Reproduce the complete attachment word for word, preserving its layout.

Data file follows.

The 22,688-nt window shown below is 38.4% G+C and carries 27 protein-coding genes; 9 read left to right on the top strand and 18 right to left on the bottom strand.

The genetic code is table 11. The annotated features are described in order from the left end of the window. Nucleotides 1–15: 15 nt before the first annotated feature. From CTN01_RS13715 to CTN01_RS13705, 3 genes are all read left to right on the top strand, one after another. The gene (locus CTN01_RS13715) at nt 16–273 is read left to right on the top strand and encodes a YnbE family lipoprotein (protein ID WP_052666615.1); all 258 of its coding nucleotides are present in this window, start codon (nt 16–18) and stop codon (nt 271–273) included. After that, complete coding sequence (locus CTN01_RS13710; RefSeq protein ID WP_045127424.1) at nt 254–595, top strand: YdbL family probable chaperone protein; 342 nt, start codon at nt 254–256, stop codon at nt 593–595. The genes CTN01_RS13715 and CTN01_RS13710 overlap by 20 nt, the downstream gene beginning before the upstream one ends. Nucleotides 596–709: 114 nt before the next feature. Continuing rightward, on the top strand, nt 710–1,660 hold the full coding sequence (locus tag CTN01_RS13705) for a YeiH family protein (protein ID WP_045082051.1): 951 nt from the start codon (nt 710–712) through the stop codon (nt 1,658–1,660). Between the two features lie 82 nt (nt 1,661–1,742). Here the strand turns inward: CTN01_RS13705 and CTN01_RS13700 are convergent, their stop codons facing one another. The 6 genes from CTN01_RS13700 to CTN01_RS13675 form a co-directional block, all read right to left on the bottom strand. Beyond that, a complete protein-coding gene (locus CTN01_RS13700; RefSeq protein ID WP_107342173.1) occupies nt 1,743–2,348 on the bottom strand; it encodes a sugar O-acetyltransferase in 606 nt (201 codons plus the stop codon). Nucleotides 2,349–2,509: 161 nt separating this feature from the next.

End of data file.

The 22,688-nt window shown below is 38.4% G+C and carries 27 protein-coding genes; 9 read left to right on the top strand and 18 right to left on the bottom strand.

The genetic code is table 11. The annotated features are described in order from the left end of the window. Nucleotides 1–15: 15 nt before the first annotated feature. From CTN01_RS13715 to CTN01_RS13705, 3 genes are all read left to right on the top strand, one after another. The gene (locus CTN01_RS13715) at nt 16–273 is read left to right on the top strand and encodes a YnbE family lipoprotein (protein ID WP_052666615.1); all 258 of its coding nucleotides are present in this window, start codon (nt 16–18) and stop codon (nt 271–273) included. After that, complete coding sequence (locus CTN01_RS13710; RefSeq protein ID WP_045127424.1) at nt 254–595, top strand: YdbL family probable chaperone protein; 342 nt, start codon at nt 254–256, stop codon at nt 593–595. The genes CTN01_RS13715 and CTN01_RS13710 overlap by 20 nt, the downstream gene beginning before the upstream one ends. Nucleotides 596–709: 114 nt before the next feature. Continuing rightward, on the top strand, nt 710–1,660 hold the full coding sequence (locus tag CTN01_RS13705) for a YeiH family protein (protein ID WP_045082051.1): 951 nt from the start codon (nt 710–712) through the stop codon (nt 1,658–1,660). Between the two features lie 82 nt (nt 1,661–1,742). Here the strand turns inward: CTN01_RS13705 and CTN01_RS13700 are convergent, their stop codons facing one another. The 6 genes from CTN01_RS13700 to CTN01_RS13675 form a co-directional block, all read right to left on the bottom strand. Beyond that, a complete protein-coding gene (locus CTN01_RS13700; RefSeq protein ID WP_107342173.1) occupies nt 1,743–2,348 on the bottom strand; it encodes a sugar O-acetyltransferase in 606 nt (201 codons plus the stop codon). Nucleotides 2,349–2,509: 161 nt separating this feature from the next.